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Old Sunday, November 22, 2015
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Default Local Government

Local Government Acts 2013 and Province-Local Government Relations- Analysis of the UNDP
Nov 20, 2015

(Muhammad S. Shafique

CEO, Training Pakistan Private Limited & Director, GGW LLC, Dubai & Indus-Land Ent. Sharjah (2010-todate))

Within a few more weeks, local government elections in all four provinces of Pakistan will be completed. There will be soon local governments in place at the grassroots level. However, there is heated debate going on if the local governments are properly equipped by devolving responsibility and authority to improve governance in the country.
Being an ordinary Pakistani from a remote village, I am afraid to write something that could be treated as biased opinion. To avoid such perception, I am reproducing a comparative analysis of the UNDP as such to let people judge the merits and demerits of the local government system that is being termed as system to supervise sweepers only. Whatever the case may, the following analysis is an opinion from a neutral and an international entity.


"The local government (LG) Acts enacted by the provincial assemblies of Balochistan, Khyber Pakhtunkhwa, Punjab and Sindh differ from Pakistan's previous experience with local governance in several ways. The Acts were imposed neither by a military regime, nor by the federal government, and these have been drafted and adopted by the provincial assemblies after much debate and with a sense of ownership. The positive aspects notwithstanding, the LG Acts of 2013 are fragmented, and appear to be driven by considerations of maintaining the status quo, rather than establishing effective local governance arrangements through the devolution of adequate political, fiscal and administrative power to local councils.

Historical Overview

The Constitution of Pakistan establishes the state as a federal parliamentary republic, comprising four provinces: Punjab (95 million), Sindh (41.3 million), Balochistan (8.8 million) and Khyber Pakhtunkhwa (23.3 million). Administratively, the country is divided into Districts, Tehsils (sub-districts) and Union Councils, with each Union Council comprising a number of villages.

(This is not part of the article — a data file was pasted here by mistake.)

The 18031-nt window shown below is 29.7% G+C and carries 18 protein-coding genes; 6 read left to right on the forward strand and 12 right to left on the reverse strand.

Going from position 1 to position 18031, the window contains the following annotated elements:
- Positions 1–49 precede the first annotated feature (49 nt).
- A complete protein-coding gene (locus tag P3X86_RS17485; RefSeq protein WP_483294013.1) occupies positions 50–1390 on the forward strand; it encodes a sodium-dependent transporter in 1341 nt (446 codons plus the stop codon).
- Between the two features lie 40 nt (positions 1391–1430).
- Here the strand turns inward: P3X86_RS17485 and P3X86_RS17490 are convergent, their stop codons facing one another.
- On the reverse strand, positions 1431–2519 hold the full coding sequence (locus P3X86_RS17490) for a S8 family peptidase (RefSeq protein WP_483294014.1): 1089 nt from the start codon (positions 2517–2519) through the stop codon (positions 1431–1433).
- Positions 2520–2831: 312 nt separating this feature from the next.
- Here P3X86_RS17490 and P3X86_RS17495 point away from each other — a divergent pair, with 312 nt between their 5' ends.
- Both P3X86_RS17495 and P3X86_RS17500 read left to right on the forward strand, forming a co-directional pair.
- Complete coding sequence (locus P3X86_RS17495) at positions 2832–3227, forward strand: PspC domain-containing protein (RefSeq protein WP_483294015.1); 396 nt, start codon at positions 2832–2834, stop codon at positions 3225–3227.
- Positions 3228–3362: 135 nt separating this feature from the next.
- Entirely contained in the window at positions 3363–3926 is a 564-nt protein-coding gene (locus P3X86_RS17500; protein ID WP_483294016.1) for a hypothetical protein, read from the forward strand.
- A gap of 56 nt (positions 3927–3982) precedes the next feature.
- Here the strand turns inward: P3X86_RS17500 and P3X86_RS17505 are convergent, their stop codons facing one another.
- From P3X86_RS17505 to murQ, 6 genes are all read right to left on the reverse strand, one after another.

However, a universally acceptable form of the federation that guarantees a balanced distribution of power among the federating units, including the local governments, remains an elusive goal. Two factors have contributed to this. First, it was not until 1958 (11 years after Pakistan's independence) that political leaders and parties agreed on a constitution, which was subsequently amended twice.

Second, the military took the country's reins at several critical junctures and experimented with various forms of local government, primarily surrogates for a parliamentary form of democracy.

Context and Key Questions

The revival of local governments continues to be debated, despite the fact that the 18th Amendment to the Constitution of Pakistan has made it mandatory. Article 140(A) of the Constitution explicitly states, "Each Province shall, by law, establish a local government system and devolve political, administrative, and financial responsibility and authority to the elected representatives of the local governments." Moreover, sub-clause 2 of the same article stipulates that "Election to the local governments shall be held by the Election Commission of Pakistan."